Artisanal Beer in Brazil
Local breweries experiment with Brazilian-based ingredients
by Roberta Graham
As one of the largest markets for beer in the world, Brazil grew tired of the same old choices and started to seek out higher quality options. In order to supply this new demand, small businesses began to brew their own artisanal labels with the use of characteristically Brazilian ingredients in the recipes.
While the lager had accounted for nearly 100% of the market in Brazil, the country soon discovered the wonders of different brewing techniques and fell in love for various ales and stouts. However, with the difficulty of obtaining the right ingredients for the formulas and high prices the companies began to experiment with local alternatives to achieve the perfect balance of flavors.
In the south of Brazil, Cervejaria Dado Bier is working with regional ingredients to add flavor to their recipes. Their spiced beer, Ilex, uses erva matte, a plant very popular in drinks like mate and chimarrão and similar to the tea leaves, to give the necessary bitterness to the final product.
Cervejaria Colorado, a label from the city of Ribeirão Preto, was the first to put the new brews on the shelves. Their lager Cauim has the addition of manioc (an Amazonian root very popular in the country's culinary) while the stout, Ithaca, elaborated with generous amounts of malt, balances its strong flavors and almost 10.5% alcohol by volume with a touch of rapadura, a hard candy produced with the leftovers of sugar production. Now, after a long struggle with American legislation, the brand is starting to export their creations to the US. Due to the success those new ventures are achieving, we expect the international market to be flooded with bubbles of Brazilian creativity soon enough.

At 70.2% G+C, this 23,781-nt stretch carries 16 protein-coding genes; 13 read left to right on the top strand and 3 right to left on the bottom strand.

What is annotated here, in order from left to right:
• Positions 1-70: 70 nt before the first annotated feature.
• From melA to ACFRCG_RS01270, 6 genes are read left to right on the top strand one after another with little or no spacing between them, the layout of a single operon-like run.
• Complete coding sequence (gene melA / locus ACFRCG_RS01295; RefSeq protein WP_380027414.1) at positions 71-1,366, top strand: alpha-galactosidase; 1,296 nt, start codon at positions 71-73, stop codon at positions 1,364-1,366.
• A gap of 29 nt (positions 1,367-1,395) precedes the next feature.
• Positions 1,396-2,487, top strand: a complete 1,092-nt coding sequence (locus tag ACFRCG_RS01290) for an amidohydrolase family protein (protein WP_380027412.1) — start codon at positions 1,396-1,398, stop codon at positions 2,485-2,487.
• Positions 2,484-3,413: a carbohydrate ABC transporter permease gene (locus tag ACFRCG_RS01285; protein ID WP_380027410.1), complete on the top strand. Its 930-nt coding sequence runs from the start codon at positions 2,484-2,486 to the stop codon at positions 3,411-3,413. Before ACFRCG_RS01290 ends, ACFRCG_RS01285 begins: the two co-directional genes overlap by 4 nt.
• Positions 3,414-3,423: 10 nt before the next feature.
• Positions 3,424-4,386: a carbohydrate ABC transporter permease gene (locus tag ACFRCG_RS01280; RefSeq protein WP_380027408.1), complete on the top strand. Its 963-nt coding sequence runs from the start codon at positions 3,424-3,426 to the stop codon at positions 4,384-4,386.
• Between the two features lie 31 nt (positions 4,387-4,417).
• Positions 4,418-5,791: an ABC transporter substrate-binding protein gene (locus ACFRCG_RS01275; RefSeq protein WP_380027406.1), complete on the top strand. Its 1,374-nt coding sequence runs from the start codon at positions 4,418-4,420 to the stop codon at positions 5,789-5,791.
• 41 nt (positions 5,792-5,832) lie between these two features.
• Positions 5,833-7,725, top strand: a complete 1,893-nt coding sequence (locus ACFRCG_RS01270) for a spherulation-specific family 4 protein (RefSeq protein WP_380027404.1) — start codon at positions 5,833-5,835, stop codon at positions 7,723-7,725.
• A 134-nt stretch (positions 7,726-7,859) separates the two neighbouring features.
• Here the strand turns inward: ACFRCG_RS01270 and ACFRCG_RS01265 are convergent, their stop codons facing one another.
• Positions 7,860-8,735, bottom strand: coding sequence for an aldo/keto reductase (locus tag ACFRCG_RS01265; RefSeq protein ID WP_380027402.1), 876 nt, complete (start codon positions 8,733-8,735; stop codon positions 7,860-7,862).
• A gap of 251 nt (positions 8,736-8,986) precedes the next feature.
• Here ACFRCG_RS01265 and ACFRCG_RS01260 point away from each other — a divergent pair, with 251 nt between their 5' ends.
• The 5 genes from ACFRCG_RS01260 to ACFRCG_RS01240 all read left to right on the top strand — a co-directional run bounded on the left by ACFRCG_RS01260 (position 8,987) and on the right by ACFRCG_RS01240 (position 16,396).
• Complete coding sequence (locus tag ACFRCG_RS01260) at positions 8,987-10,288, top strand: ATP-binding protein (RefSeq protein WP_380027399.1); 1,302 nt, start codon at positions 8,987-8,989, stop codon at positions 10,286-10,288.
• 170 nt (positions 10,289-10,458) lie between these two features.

To learn more about Cervejaria Colorado visit their website.
Images courtesy of the breweries
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